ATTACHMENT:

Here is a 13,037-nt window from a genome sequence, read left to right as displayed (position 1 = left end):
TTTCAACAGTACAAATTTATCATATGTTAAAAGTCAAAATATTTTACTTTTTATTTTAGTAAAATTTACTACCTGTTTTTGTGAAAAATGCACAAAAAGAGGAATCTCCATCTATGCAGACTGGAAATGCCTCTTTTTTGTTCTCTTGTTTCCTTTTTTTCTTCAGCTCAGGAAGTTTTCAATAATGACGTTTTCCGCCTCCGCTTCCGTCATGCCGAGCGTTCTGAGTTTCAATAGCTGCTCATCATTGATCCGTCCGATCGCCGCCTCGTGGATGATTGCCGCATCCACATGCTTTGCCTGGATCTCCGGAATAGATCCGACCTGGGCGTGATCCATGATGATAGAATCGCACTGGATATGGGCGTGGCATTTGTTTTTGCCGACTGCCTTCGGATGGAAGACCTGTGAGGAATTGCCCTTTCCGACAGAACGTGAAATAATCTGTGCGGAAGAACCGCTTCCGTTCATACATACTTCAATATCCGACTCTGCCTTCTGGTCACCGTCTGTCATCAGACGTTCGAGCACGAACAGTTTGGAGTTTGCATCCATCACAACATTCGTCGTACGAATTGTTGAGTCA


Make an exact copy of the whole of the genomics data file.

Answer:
Here is a 13,037-nt window from a genome sequence, read left to right as displayed (position 1 = left end):
TTTCAACAGTACAAATTTATCATATGTTAAAAGTCAAAATATTTTACTTTTTATTTTAGTAAAATTTACTACCTGTTTTTGTGAAAAATGCACAAAAAGAGGAATCTCCATCTATGCAGACTGGAAATGCCTCTTTTTTGTTCTCTTGTTTCCTTTTTTTCTTCAGCTCAGGAAGTTTTCAATAATGACGTTTTCCGCCTCCGCTTCCGTCATGCCGAGCGTTCTGAGTTTCAATAGCTGCTCATCATTGATCCGTCCGATCGCCGCCTCGTGGATGATTGCCGCATCCACATGCTTTGCCTGGATCTCCGGAATAGATCCGACCTGGGCGTGATCCATGATGATAGAATCGCACTGGATATGGGCGTGGCATTTGTTTTTGCCGACTGCCTTCGGATGGAAGACCTGTGAGGAATTGCCCTTTCCGACAGAACGTGAAATAATCTGTGCGGAAGAACCGCTTCCGTTCATACATACTTCAATATCCGACTCTGCCTTCTGGTCACCGTCTGTCATCAGACGTTCGAGCACGAACAGTTTGGAGTTTGCATCCATCACAACATTCGTCGTACGAATTGTTGAGTCA